Gareth Porter: The Obama administration has relied heavily, of course, on the widespread impression that the Taliban regime was somehow mixed up with Osama bin Laden’s plotting the 9/11 attacks.
Rebecca Griffin: As we gear up to keep the pressure on following President Obama’s disappointing announcement of his plan for a modest withdrawal, we see once again how critical our congressional work has been.
Irene Monroe: With the momentum of Tea Party candidates, who are anti-Obama, anti-abortion, and anti-gay civil rights, unseating long-term Republican incumbents in this recent primary aggressively trying to retake Congress and with midterm elections now just weeks away the chances of repealing DADT is looking slimmer.
Robert Reich: Having a giant undercover military jobs program is an insane way to keep Americans employed. It creates jobs we don’t need but we keep anyway because there’s no honest alternative.
Rev. Irene Monroe: As LGBTQ Americans, our patriotism is not recognized. But one of our community’s greatest moments of patriotism was the Stonewall Riots of June 27–29, 1969, in New York City’s Greenwich Village. We celebrate their heroism every day as out-of-the-closet people who are intentionally visible in various facets of American life.
Rev. Irene Monroe: The posturing last week from Congress was great theater. All the thespians performed their parts well, especially Obama. Why? If DADT is not repealed it gives the President an easy out. It allows the President to distance himself politically by shifting the responsibility and blame for DADT’s outcome from himself to some one else.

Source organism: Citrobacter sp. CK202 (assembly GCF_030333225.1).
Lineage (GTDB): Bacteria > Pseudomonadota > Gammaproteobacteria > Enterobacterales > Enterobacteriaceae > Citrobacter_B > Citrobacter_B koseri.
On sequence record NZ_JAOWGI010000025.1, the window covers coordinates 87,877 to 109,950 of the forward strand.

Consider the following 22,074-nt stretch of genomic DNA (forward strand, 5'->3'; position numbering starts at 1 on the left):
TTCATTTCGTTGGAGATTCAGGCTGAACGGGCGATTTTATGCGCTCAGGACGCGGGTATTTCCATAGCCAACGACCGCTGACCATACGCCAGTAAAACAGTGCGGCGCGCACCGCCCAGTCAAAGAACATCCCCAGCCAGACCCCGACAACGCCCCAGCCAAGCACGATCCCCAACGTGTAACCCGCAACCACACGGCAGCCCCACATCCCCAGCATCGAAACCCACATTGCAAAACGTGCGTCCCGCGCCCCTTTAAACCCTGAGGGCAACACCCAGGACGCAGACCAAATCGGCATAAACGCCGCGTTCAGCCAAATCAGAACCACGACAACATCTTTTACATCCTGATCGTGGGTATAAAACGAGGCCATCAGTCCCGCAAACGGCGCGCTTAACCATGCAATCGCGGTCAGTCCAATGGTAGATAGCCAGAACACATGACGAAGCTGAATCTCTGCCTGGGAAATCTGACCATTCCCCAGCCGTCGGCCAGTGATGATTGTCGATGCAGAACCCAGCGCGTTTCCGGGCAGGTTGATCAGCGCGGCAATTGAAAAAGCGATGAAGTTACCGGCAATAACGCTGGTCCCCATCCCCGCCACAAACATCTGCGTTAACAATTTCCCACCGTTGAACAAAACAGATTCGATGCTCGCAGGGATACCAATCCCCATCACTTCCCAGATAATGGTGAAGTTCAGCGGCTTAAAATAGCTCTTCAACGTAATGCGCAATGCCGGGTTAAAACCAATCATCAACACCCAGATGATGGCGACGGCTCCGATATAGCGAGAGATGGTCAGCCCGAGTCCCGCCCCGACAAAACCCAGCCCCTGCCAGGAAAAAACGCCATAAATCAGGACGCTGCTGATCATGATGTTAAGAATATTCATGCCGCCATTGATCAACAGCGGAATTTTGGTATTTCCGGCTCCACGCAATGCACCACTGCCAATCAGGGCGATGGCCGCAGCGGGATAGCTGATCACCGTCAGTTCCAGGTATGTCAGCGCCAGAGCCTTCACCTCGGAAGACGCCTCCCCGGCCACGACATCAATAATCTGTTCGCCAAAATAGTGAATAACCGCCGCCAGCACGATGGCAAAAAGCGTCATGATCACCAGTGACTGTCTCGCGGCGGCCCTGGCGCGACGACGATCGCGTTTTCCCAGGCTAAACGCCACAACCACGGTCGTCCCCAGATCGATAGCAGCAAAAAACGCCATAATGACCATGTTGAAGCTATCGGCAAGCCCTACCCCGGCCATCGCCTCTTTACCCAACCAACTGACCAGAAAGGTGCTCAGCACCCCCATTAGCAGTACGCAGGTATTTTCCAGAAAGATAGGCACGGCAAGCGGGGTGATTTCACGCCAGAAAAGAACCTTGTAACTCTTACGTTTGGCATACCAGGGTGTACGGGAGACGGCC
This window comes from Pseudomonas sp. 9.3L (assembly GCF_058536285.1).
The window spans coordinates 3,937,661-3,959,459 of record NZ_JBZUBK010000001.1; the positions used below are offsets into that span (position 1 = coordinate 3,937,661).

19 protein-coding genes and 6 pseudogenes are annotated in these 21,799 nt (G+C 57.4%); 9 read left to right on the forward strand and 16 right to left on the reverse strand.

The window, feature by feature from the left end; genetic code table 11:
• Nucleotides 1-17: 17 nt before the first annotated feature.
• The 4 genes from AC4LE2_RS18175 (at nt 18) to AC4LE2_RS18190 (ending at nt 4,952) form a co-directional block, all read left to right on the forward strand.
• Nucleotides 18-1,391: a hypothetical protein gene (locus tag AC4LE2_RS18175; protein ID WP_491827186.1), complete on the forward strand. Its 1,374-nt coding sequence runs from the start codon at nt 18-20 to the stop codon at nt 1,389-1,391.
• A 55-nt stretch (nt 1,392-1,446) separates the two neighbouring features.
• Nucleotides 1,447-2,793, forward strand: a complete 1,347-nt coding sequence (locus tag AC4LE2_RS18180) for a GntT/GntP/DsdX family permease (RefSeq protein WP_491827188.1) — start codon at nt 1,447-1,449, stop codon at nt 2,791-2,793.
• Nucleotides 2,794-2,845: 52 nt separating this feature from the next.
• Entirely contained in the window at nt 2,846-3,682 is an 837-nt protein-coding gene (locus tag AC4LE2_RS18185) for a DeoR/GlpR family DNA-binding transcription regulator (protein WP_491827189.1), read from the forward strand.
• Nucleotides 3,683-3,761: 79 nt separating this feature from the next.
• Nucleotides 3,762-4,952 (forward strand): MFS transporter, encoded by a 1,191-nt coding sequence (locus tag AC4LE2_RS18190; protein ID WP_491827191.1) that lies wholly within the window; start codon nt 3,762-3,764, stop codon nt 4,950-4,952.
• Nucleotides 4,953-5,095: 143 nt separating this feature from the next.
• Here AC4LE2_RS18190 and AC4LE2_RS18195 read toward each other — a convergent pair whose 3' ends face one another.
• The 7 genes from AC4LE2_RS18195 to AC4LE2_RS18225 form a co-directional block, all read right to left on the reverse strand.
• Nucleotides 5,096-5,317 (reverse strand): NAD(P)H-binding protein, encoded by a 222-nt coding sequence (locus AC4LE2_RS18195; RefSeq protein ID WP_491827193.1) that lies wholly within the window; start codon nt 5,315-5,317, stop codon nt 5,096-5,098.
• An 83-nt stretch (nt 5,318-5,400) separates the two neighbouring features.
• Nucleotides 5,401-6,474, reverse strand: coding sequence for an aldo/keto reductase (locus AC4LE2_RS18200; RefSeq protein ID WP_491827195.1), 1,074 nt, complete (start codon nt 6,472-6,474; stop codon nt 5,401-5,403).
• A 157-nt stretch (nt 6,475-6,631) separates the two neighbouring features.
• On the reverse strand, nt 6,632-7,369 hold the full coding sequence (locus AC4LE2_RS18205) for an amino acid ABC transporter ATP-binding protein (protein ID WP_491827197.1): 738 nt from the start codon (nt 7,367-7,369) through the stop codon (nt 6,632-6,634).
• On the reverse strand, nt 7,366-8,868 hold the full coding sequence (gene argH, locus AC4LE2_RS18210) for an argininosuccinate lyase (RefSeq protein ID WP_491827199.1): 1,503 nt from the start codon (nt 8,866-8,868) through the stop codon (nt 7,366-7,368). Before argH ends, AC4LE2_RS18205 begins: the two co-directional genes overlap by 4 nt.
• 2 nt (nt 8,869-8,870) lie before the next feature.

Rev. Irene Monroe: In February, when the nation’s top two Defense officials — Defense Secretary Robert Gates and Admiral Mike Mullen, Chairman of the Joint Chiefs of Staff — advocated for a repeal of the 1993 “Don’t Ask, Don’t Tell (DADT)” policy, universities like Brown, Columbia, and Harvard, to name a few, allowed ROTC to march its way back on campus.
by Charley James — Appearing last night on Rachel Maddow’s show, Senate Armed Services Committee chair Carl Levin called for an investigation and possible indictment of Vice President Dick Cheney for admitting he authorized waterboarding – a form of torture since the Spanish Inquisition and illegal under numerous US laws and international treaties.
Ivan Eland — In her “I’m just a hockey mom” speech at the Republican National Convention, Sarah Palin—who has rapidly rocketed from an unknown, recently-minted governor of Alaska to Republican Vice Presidential candidate—questioned, with a straight face, whether Barack Obama has had enough experience and accomplishments to be president.